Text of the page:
Cordova Snow Observations

A relatively small fraction of terrain often frequented by backcountry travelers has a professional daily avalanche forecast available. For this reason, the Alaska Avalanche Information Center encourages users to share what they see.

Please contribute your avalanche, snow and weather observations in the comments below. It could help save lives!

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  1. Submitted from Hoots Witsoe, Cordova Avalanche forecaster:
    Cordova Avalanche Season Summary 2011-2012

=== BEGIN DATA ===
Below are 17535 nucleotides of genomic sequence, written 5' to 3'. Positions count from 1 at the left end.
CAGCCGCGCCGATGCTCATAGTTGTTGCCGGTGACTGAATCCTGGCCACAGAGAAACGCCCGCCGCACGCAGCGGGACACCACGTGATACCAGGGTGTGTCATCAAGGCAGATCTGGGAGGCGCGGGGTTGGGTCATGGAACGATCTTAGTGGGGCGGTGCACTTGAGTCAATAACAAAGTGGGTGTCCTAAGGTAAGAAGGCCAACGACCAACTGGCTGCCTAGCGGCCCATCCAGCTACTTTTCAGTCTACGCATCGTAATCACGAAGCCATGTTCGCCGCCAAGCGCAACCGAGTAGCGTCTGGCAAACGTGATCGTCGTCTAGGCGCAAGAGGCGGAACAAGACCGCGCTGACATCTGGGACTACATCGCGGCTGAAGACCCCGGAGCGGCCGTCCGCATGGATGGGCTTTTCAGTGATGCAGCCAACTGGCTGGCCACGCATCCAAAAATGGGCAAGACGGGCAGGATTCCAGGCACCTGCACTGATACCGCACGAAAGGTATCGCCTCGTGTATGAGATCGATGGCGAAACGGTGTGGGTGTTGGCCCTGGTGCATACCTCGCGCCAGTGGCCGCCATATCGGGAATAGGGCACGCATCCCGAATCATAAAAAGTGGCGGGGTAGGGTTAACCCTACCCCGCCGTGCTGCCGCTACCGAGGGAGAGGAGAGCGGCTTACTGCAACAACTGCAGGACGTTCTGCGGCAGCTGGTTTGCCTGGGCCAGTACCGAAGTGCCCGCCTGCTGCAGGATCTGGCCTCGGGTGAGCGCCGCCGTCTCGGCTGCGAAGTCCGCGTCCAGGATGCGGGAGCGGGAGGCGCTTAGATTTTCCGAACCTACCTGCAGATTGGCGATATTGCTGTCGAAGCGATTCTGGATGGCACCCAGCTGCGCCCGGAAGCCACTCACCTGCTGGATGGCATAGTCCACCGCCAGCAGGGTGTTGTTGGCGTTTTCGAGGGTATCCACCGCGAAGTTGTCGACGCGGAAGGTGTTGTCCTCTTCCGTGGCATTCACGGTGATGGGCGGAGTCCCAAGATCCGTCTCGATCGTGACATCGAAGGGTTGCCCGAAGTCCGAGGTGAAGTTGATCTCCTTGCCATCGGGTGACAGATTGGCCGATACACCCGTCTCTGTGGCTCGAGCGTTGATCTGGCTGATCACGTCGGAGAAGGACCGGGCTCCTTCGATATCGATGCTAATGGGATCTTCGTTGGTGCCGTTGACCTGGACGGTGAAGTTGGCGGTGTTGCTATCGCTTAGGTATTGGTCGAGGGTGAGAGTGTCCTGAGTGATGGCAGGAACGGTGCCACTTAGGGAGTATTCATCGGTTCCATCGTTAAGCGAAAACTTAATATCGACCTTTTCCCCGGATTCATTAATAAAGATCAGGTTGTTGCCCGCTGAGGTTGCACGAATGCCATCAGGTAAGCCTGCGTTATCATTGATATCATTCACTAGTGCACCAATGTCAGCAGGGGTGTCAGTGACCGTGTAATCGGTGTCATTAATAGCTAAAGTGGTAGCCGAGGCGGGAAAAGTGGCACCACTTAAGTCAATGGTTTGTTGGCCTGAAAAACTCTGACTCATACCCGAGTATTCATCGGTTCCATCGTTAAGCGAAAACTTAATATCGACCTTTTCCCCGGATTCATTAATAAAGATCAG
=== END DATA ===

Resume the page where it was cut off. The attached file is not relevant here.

Last winter, precipitation fell heavy as normal for a rain forest. Usually, we get a fair amount of rain to keep the height of snow in check. Last winter, however, temperatures averaged a little colder, allowing precipitation to fall as mostly snow to sea level. The relentless snow fall quickly overwhelmed town. Snow removal couldn’t keep up. Roofs collapsed. Even our ski lift became buried too deep to operate. While snow removal became a nightmare, the snowpack stayed rather stable. Temperatures slowly decreased and no significant weak layers existed. Alas, with so much dry, loose snow, you didn’t need an avalanche to get buried. Eventually, temperatures started to warm while snow fall continued. This created several very large avalanches. A size 4 occurred in our backyard, taking out old growth trees including at a spot we used to consider safe. A few avalanches crossed the highway, but no backcountry accidents occurred. At this point it seems everybody was too busy shoveling to really enjoy the snow. A state of emergency was declared January 6th. Operation “Snowpocalypse” brought the National Guard and more snow removal equipment. Despite the work load, we were able to provide an Avalanche Awareness and Level 1 course. By the end of March, the height of snow reached over 6 feet at sea level, and up to 20 feet at 1500 feet. Our 6 meter snow stake nearly disappeared before shearing from creep. April suddenly became unseasonably warm. Glide cracks appeared everywhere, with a few releasing big. A large glide crack broke within the ground, creating a large land and snow slide that crossed the highway; the strong smell of fresh dirt permeated the air. More snow fell to sea level into mid May. Statistically speaking, the winter was probably a hundred year event. Fortunately, avalanche damage was limited to several trees.

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